Search for Human Remains Continues in Brooks Co.
NEAR FALFURRIAS – Several entities in South Texas are working to identify bodies of people who crossed the border illegally.
This comes as U.S. Customs and Border Protection released details of an all-time low number of crossings.
CHANNEL 5 NEWS reported many people who cross die from the journey miles away from the border.
Alto Colorado ranch owner Tres Miller said he’s getting help from the Brooks County Sheriff’s Office, U.S. Border Patrol and volunteers to find these people and bring closure to their loved ones.
Miller said he usually uses orange utility flags to mark the remains of those who didn’t survive.
“I use those for, if we find initial remains we start marking them as we do our search,” he said. “They collapse and die close to where they’ve been walking, and sometimes the people they’re with will put them in a shad of a tree.”
We were able to walk through the sand and brush with Brooks County Sheriff’s deputy Don White
“To lose somebody in your family without knowing what happened to them. Where they’re at and have nothing to burry, nothing to relate to in relation to their death. That’s pretty harsh,” he said.
White volunteers his time and searches for remains.
“Probably about a half dozen ranches we’ve been on lately,” he said.
Miller said he allowed White to search in his land.
“We found bodies out there before and we called the sheriff’s department that we’ve discovered bodies, because this has been happening for a long time,” he said. “It seems to be getting worse and I think it’s probably because the economic situation in some of the political turmoil going down in Latin America, in my opinion.”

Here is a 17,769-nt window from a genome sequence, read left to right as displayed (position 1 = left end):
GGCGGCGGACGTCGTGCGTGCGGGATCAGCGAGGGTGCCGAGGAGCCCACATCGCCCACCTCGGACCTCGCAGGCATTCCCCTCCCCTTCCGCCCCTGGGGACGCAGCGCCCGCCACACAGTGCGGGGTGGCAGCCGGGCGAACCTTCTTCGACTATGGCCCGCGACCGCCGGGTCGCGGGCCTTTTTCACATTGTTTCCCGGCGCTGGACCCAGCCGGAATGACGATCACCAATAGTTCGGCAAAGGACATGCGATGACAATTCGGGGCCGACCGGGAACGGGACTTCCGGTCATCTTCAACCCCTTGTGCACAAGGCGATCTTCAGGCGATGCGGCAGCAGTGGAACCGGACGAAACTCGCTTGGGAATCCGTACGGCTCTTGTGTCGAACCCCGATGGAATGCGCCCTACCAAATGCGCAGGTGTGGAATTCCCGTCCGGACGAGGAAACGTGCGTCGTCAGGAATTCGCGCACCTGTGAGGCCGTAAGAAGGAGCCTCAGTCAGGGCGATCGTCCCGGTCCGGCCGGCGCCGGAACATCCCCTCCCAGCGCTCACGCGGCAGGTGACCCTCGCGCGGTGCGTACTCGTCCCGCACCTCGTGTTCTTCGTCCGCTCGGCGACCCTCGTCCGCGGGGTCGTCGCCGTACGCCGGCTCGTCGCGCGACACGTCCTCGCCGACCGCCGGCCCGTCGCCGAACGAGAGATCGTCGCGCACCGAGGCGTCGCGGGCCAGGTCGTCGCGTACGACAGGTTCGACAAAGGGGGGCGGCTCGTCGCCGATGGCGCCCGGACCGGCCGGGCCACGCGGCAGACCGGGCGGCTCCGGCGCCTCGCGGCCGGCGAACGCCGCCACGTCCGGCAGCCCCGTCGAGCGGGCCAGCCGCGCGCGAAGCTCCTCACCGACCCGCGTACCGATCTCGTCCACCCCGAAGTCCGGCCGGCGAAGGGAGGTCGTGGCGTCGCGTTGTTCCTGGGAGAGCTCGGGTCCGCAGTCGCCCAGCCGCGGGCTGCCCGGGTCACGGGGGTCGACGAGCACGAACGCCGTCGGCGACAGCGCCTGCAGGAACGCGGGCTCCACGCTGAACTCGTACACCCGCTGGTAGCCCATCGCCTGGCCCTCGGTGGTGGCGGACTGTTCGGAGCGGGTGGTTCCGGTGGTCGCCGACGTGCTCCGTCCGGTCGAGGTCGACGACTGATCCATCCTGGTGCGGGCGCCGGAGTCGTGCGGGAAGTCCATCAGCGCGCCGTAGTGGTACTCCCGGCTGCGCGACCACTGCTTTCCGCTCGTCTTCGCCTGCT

Miller said he knows firsthand what people go through on his ranch.
“I’ve seen some really pitiful stories in my lifetime with some of these little 12-year-old kids come marching up there to the house, crying and lost, terrified. Two days out there in the brush,” he said.
Miller said these people don’t receive care in some cases.
“They’re just left there to die by the coyotes, in most cases, and no one knows they’re there,” he said.
White said he wants people to know what it’s like on ranch lands.
“If word gets back to Mexico, El Salvador, Guatemala on how rough this is maybe it will change their minds and the death rate will go down,” the deputy said.
Miller agreed and said a different tactic, like a border wall, may be useful.
“I think that wall will save lives. In my opinion, it’s going to stop a lot of the young and elderly to make that journey and they don’t realize that they’re risking their lives,” he said.
White explained they have found a total of 17 remains in Brooks County for 2017.
Brooks County Sheriff Benny Martinez also said they partnered with Border Patrol in their Missing Migrant Initiative about six months ago. Once the remains are found, they go to Texas State University for testing.
Martinez said they have found 548 bodies since 2009 and acquired 750 rescuers with the help from U.S. Border Patrol.
According to U.S. Border Patrol Southwest Border Statistics in 2016, it’s reported the Rio Grande Valley sector saw 130 deaths that year.
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